With Denny Hamlin expected to miss the next five races, he and his Joe Gibbs Racing team face several key questions, none more critical than this: Can Hamlin still make the Chase for the Sprint Cup?
The short answer is yes, although certainly not easily.
JGR announced late Tuesday night that Hamlin is expected to be out approximately six weeks while he recovers from a L1 vertebra compression fracture suffered Sunday at Auto Club Speedway in a last-lap crash with Joey Logano.
Hamlin qualified for the Chase in each of his previous seven full seasons with JGR, finishing second in 2010 and third as a rookie in 2006. He has won at least one NASCAR Sprint Cup race in each of those seven seasons and four times has won multiple races in a single year.
To make the Chase this year, Hamlin will have to either be in the top 10 in points after 26 races or be in the top 20 and be one of the two drivers in positions 11-20 with the most race victories.
The Sprint Cup Series is off this weekend, which means if Hamlin’s recovery goes as planned, he is likely to miss the next five races, returning at Darlington Raceway in mid-May.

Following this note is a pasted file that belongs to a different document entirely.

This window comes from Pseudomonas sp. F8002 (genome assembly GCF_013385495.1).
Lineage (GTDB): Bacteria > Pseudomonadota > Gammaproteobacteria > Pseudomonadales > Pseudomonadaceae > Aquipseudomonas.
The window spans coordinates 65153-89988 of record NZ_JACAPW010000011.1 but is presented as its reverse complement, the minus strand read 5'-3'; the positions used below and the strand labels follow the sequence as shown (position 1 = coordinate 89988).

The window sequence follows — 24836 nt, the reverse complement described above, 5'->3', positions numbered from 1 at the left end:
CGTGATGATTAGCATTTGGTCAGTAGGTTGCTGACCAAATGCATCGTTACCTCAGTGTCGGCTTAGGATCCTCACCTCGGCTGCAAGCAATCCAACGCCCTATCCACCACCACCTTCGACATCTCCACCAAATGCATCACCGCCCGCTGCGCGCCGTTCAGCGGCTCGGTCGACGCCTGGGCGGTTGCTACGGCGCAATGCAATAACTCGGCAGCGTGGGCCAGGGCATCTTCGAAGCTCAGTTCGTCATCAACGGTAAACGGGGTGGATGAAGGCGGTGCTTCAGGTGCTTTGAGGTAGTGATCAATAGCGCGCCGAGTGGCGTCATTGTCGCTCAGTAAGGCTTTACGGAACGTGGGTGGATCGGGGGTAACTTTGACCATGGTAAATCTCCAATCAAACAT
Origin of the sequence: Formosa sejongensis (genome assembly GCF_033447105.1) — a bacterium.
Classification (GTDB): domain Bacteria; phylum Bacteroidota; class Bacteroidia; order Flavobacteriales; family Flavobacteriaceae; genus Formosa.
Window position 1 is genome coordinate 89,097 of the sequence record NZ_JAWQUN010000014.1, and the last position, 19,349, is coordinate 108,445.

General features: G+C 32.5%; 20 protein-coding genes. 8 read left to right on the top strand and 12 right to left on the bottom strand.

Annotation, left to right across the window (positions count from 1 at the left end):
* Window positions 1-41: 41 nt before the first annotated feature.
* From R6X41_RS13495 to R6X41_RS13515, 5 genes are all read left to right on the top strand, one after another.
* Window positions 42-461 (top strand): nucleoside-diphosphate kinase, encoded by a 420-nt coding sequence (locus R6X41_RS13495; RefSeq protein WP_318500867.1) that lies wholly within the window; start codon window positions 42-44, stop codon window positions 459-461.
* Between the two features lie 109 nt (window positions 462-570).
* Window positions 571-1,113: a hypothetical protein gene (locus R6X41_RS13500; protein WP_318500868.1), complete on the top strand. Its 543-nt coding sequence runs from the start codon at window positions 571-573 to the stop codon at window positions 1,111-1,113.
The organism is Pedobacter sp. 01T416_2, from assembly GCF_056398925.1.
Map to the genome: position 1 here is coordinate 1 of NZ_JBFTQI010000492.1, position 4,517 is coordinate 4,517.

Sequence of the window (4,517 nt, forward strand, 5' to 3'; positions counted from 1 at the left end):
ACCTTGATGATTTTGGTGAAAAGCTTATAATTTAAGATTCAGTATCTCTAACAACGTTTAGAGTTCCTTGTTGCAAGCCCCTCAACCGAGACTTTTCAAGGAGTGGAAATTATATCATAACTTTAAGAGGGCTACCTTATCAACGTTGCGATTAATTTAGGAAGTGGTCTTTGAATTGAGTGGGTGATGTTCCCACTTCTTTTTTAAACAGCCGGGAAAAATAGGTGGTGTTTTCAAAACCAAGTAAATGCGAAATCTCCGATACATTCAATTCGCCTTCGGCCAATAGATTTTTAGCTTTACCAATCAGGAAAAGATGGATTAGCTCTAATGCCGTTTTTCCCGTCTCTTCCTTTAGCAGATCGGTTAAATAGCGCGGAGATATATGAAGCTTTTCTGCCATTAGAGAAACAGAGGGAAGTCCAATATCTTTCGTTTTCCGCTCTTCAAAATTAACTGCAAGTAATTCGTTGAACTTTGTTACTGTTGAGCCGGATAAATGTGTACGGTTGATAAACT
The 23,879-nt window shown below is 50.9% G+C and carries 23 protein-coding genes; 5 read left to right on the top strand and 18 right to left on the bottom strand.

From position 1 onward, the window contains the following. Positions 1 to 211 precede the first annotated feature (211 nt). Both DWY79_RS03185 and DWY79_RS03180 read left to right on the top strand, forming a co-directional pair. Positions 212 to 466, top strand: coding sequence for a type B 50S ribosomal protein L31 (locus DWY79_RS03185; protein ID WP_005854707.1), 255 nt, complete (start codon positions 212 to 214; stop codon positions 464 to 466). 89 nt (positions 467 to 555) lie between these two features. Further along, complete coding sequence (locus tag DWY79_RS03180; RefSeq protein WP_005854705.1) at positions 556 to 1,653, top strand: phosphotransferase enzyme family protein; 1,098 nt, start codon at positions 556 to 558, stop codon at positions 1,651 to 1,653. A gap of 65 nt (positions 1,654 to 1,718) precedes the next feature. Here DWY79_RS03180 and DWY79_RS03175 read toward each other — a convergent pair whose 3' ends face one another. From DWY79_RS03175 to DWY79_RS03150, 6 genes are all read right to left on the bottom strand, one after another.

If Hamlin misses five races, it will be virtually impossible to make the top 10 in points, so he would have to shoot for winning at least one race and probably more, and finish in the top 20 in points after the 26th race at Richmond International Raceway.
In 2011, the 20th-ranked driver at the end of NASCAR’s regular season had 673 points; last year, the 20th driver at that time had 640 points.
In five races so far this season, Hamlin has accumulated 145 points, an average of 29 points per race. Assuming Hamlin competes in 21 of the first 26 races, that projects out to 609 points by the end of NASCAR’s regular season, likely not enough to make the top 20.
Of course, if Hamlin ends up missing only three or four races, his odds would improve considerably. If Hamlin were to continue averaging 29 points a race and only miss three races, he’d have 667 points after Richmond.
Still, to make the Chase, he’d have to win a race or races in addition to being in the top 20. In each of the last two seasons, four drivers won one race, finished in the top 20 in regular-season points and missed the Chase, anyway.
Hamlin proved he can withstand pain by racing 10 days after arthroscopic knee surgery a couple of years ago. But the decision on when Hamlin gets back behind the wheel of the No. 11 FedEx-sponsored Toyota is not up to him. He will require medical clearance to go back to work, which means it’s a week-to-week process.
Still, there is a slight ray of hope for Hamlin that his season isn’t completely lost.
Tom Jensen is the Editor in Chief of SPEED.com, Senior NASCAR Editor at RACER and a contributing Editor for TruckSeries.com. You can follow him online at twitter.com/tomjensen100.